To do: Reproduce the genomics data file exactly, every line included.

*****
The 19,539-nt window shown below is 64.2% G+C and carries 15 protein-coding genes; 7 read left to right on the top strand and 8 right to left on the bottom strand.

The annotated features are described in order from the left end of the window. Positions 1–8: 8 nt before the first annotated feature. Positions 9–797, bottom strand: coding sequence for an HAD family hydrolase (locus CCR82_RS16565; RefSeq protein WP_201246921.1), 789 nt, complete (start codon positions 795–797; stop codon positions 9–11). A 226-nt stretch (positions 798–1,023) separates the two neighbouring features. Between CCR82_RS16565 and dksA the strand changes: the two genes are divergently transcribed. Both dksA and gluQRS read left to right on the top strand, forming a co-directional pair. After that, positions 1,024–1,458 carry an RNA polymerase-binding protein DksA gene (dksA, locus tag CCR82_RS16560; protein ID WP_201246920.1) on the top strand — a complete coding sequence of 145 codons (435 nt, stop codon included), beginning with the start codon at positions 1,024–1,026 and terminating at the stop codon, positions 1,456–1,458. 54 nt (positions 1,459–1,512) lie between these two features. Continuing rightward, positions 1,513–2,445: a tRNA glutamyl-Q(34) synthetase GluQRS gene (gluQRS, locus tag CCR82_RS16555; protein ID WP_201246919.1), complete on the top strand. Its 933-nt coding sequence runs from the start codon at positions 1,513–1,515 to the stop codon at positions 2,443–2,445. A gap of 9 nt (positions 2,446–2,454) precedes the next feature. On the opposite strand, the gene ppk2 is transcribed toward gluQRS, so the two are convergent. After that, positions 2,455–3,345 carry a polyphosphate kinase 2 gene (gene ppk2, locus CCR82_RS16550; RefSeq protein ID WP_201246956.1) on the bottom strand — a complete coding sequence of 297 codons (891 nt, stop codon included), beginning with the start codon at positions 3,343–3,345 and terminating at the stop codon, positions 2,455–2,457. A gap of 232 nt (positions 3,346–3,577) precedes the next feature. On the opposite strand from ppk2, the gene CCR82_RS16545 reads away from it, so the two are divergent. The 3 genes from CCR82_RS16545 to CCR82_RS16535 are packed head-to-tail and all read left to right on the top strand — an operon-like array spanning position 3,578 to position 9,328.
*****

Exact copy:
The 19,539-nt window shown below is 64.2% G+C and carries 15 protein-coding genes; 7 read left to right on the top strand and 8 right to left on the bottom strand.

The annotated features are described in order from the left end of the window. Positions 1–8: 8 nt before the first annotated feature. Positions 9–797, bottom strand: coding sequence for an HAD family hydrolase (locus CCR82_RS16565; RefSeq protein WP_201246921.1), 789 nt, complete (start codon positions 795–797; stop codon positions 9–11). A 226-nt stretch (positions 798–1,023) separates the two neighbouring features. Between CCR82_RS16565 and dksA the strand changes: the two genes are divergently transcribed. Both dksA and gluQRS read left to right on the top strand, forming a co-directional pair. After that, positions 1,024–1,458 carry an RNA polymerase-binding protein DksA gene (dksA, locus tag CCR82_RS16560; protein ID WP_201246920.1) on the top strand — a complete coding sequence of 145 codons (435 nt, stop codon included), beginning with the start codon at positions 1,024–1,026 and terminating at the stop codon, positions 1,456–1,458. 54 nt (positions 1,459–1,512) lie between these two features. Continuing rightward, positions 1,513–2,445: a tRNA glutamyl-Q(34) synthetase GluQRS gene (gluQRS, locus tag CCR82_RS16555; protein ID WP_201246919.1), complete on the top strand. Its 933-nt coding sequence runs from the start codon at positions 1,513–1,515 to the stop codon at positions 2,443–2,445. A gap of 9 nt (positions 2,446–2,454) precedes the next feature. On the opposite strand, the gene ppk2 is transcribed toward gluQRS, so the two are convergent. After that, positions 2,455–3,345 carry a polyphosphate kinase 2 gene (gene ppk2, locus CCR82_RS16550; RefSeq protein ID WP_201246956.1) on the bottom strand — a complete coding sequence of 297 codons (891 nt, stop codon included), beginning with the start codon at positions 3,343–3,345 and terminating at the stop codon, positions 2,455–2,457. A gap of 232 nt (positions 3,346–3,577) precedes the next feature. On the opposite strand from ppk2, the gene CCR82_RS16545 reads away from it, so the two are divergent. The 3 genes from CCR82_RS16545 to CCR82_RS16535 are packed head-to-tail and all read left to right on the top strand — an operon-like array spanning position 3,578 to position 9,328.